UCSF Launches SugarScience, a Public Education and Research Initiative Focused on Sugar’s Health Impacts
Twitter summary: UCSF launches SugarScience, an initiative on sugar’s dangerous health impacts. Visit SugarScience.org for more information
A group of health scientists at UCSF have teamed up with scientists at UC Davis and Emory to launch SugarScience, an initiative focused on explaining the health effects of sugar consumption to the general public. SugarScience is led by a team of 12 independent researchers (i.e. don’t accept industry funding) who have reviewed over 8,000 published research papers – the key findings from these papers are highlighted on the SugarScience website. The website presents some of the most compelling findings in valuable infographics, videos, and quizzes. The website also features news updates, a SugarScience blog, and a tool for visitors to submit questions to the SugarScience team.
One of the most interesting claims on SugarScience is that 74% of processed foods contain added sugar. Added sugar is frequently listed under at least 60 different names on labels (e.g. corn syrup, lactose, honey, etc.), making it difficult for many to know how much sugar they are actually consuming. Another interesting statistic on the site is that drinking one to two sugar-sweetened drinks a day is linked to a 26% risk of developing type 2 diabetes, compared to people who drink less than one sugar-sweetened beverage a month (please note, it's impossible to say that sugary drinks directly cause type 2 diabetes, but the correlation is notable nonetheless). Studies also find that the average American consumes three times the daily recommended amount of added sugar, which the scientists argue contributes to the prevalence of chronic diseases like type 2 diabetes, fatty liver disease, and cardiovascular disease.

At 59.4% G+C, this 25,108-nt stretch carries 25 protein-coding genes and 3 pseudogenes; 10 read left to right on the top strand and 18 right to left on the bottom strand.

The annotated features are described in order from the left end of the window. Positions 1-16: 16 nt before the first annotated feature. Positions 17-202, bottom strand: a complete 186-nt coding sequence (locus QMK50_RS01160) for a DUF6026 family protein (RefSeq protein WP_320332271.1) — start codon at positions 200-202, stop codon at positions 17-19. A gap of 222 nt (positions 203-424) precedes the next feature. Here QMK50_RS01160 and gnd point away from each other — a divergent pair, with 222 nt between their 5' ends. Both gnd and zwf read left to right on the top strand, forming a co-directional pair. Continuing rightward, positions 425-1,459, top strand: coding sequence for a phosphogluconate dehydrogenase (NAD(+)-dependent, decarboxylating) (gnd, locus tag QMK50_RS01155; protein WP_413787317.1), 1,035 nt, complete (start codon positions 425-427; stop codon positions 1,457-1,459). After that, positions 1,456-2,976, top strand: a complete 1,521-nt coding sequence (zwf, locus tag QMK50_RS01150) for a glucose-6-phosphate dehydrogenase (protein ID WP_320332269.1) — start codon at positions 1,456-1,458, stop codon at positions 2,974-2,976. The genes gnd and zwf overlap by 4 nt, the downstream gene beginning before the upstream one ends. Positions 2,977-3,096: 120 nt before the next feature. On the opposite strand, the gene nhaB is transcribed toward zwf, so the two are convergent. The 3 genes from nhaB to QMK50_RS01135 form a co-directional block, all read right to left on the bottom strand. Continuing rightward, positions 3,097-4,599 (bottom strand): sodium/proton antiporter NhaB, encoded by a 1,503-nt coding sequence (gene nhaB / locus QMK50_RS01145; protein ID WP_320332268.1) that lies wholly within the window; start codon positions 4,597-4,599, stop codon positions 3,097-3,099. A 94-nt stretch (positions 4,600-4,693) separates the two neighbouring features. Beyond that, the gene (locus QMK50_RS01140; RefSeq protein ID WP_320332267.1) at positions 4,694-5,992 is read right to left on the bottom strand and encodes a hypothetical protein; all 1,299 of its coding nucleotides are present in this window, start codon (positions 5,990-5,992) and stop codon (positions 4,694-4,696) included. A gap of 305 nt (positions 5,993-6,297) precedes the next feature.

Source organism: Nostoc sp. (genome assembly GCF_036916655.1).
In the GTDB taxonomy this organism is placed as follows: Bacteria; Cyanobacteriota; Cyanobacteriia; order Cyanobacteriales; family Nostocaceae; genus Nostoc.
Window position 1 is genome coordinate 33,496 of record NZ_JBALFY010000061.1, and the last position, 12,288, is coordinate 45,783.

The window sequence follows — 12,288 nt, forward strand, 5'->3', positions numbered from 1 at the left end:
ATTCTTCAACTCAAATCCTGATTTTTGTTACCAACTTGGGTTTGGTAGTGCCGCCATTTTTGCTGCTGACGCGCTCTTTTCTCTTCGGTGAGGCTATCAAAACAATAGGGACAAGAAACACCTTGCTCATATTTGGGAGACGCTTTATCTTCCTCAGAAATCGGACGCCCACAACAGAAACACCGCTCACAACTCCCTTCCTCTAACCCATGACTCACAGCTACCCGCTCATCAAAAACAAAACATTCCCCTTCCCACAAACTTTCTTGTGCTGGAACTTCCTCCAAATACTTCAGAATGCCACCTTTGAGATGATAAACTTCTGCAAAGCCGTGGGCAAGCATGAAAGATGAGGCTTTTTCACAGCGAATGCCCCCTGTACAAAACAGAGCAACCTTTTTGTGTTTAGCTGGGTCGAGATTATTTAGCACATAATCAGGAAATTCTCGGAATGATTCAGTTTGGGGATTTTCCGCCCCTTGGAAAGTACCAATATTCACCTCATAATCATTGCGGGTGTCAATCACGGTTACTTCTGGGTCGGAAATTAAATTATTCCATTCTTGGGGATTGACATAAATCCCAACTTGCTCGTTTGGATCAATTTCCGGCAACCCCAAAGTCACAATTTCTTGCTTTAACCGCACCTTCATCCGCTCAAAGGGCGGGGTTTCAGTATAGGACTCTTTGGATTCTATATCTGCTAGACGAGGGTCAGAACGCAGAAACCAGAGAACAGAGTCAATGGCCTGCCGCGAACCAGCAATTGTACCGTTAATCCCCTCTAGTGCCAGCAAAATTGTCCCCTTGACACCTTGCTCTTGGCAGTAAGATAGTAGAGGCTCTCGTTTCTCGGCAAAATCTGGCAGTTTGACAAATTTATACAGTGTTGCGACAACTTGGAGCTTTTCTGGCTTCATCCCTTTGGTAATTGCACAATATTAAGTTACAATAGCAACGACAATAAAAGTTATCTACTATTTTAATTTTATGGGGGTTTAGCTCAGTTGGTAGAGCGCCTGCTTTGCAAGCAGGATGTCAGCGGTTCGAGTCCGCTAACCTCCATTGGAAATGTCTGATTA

The SugarScience initiative is one of many recent efforts that highlight a link between sugar and chronic illness. Recently, a New York state assemblyman planned to introduce legislation requiring sugar-sweetened beverages to include health warning labels, similar in way to those on cigarettes. This was preceded by first-ever US tax on sugar-sweetened beverages that passed in Berkeley this past November. –MH